“Data are obtained from hospitals across the state and actual outcomes compared with expected outcomes in order to generate alerts. The focus is on performance over time rather than on a single number… A broader range of outcomes is considered, not just mortality, and because it was argued that the threshold should be set very low, many hospitals are flagged so that investigations become a normal part of an institution’s commitment to safety. So long as NHS trusts that have a high Hospital Standardised Mortality Ratio continue to be named in the papers and the statistical concept of ‘avoidable death’ is interpreted as providing grounds for criminal prosecution, the argument for a similar system won’t be made here, let alone won, any time soon.”

Discussions of naming and shaming are being played out right now in terms of the CQC. The possibility of criminal prosecution still looms large over the Francis report. These processes speak directly to allegations of CQC’s involvement in cover-ups and purported pay-offs to whistle-blowers. The perceived necessity to cover up bad practice has taken precedent over the perceived professional first principle of non-maleficence.  This primary principle of ‘first do no harm’ has been replaced with a principle of ‘first make sure no one sees any harm you may advertently or inadvertently either commit or be aware of’. I am not so naive to presume that cover-ups of incompetence (on the part of the CQC) or malpractice (on the part of specific hospitals) are a new occurrence. But I can’t help but wonder what the connection is between these sorts of cover-ups and models of enforceable trust. These enforceable models require health providers to demonstrate they are doing nothing wrong, whereas an alternative model of trust might require them to demonstrate what they are doing right.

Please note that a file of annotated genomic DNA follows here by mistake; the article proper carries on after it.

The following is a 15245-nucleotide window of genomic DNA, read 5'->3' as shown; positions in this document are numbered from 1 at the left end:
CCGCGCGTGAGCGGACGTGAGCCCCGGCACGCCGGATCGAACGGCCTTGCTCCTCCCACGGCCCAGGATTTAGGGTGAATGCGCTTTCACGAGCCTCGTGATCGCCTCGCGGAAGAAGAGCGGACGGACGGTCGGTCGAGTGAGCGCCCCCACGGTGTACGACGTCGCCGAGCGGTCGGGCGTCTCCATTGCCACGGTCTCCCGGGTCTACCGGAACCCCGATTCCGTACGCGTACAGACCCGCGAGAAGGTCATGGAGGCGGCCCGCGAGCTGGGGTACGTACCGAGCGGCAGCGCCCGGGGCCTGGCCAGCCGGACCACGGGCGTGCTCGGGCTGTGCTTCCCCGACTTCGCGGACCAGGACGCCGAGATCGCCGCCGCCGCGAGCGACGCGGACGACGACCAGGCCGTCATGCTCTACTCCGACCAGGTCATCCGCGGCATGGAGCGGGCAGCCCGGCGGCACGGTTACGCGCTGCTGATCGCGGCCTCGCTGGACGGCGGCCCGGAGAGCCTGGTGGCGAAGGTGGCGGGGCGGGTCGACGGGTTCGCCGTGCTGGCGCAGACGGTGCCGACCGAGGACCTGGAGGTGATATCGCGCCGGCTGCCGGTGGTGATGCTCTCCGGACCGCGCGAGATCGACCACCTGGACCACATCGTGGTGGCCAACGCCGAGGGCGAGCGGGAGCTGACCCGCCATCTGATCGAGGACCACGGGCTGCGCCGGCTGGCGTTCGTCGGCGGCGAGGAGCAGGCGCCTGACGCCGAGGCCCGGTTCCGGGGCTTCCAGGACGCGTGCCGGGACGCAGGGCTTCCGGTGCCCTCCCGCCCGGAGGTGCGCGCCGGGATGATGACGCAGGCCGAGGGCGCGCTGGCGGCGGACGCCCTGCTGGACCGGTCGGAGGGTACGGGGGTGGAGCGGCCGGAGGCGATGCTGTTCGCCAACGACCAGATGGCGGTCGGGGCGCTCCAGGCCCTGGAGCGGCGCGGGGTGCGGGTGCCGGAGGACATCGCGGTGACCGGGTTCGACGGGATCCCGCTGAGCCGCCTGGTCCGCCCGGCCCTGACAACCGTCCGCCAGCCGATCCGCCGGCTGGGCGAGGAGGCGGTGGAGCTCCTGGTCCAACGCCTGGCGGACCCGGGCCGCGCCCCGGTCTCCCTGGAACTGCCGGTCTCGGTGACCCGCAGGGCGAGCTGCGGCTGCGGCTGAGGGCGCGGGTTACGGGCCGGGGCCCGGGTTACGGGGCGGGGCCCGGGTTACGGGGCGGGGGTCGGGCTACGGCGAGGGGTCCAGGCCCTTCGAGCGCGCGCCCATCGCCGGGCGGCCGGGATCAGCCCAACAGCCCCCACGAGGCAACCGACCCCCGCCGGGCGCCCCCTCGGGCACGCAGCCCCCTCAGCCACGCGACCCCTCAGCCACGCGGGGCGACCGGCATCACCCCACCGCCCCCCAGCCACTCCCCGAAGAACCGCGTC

The Queensland model offers a more balanced combination between the two approaches, such that the focus becomes routine monitoring of issues of practice and safety rather than seeking to attribute blame. Enforceable trust, whilst it is sold as ensuring tighter regulation of professionals, simultaneously works to create cultures of secrecy and cover-ups. A model of enforceable trust seems less amenable to principles of non-maleficence and more amenable to principles of management. When management dominates and non-maleficence is backgrounded, we see situations such as Mid Staffs and now Morecambe Bay. Within all of this, the role of government, in determining the shape and tenor of the regulatory framework, is at best backgrounded, if not completely ignored.